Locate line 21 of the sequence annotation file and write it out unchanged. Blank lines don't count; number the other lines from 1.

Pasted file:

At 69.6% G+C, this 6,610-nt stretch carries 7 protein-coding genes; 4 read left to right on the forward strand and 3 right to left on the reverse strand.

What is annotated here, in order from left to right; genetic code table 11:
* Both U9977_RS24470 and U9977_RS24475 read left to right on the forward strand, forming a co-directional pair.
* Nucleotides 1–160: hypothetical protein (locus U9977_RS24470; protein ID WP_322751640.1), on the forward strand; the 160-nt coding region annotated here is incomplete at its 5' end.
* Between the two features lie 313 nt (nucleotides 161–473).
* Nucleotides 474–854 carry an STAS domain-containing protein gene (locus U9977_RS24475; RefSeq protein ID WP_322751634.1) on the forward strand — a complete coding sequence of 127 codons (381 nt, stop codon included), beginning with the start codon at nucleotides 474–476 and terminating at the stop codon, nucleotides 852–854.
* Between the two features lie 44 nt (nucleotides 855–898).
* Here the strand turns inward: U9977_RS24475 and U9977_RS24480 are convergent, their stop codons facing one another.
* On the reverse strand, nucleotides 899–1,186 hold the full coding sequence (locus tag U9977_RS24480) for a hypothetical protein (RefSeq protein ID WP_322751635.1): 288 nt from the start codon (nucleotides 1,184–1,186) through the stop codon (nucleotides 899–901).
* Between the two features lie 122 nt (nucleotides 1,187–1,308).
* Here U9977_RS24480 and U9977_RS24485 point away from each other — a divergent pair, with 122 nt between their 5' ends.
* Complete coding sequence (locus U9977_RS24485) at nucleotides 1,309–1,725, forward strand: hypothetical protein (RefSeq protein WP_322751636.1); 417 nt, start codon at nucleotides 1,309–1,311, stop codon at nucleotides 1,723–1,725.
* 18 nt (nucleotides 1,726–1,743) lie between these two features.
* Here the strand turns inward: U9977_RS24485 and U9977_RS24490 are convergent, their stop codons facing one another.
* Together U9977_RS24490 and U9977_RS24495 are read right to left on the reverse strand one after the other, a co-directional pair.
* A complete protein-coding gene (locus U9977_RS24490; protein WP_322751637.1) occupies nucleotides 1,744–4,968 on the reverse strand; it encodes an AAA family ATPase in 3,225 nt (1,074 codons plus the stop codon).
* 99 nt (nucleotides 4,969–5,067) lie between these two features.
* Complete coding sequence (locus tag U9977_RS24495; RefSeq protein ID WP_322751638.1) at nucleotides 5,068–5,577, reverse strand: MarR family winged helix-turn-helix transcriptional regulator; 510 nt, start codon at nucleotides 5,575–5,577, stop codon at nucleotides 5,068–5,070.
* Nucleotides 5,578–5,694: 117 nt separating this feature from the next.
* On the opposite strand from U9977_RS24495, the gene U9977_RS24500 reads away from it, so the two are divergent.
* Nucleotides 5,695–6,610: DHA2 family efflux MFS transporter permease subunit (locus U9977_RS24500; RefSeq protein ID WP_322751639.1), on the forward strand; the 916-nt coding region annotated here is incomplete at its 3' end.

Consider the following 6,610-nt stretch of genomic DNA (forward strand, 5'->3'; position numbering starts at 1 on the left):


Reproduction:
* Nucleotides 5,695–6,610: DHA2 family efflux MFS transporter permease subunit (locus U9977_RS24500; RefSeq protein ID WP_322751639.1), on the forward strand; the 916-nt coding region annotated here is incomplete at its 3' end.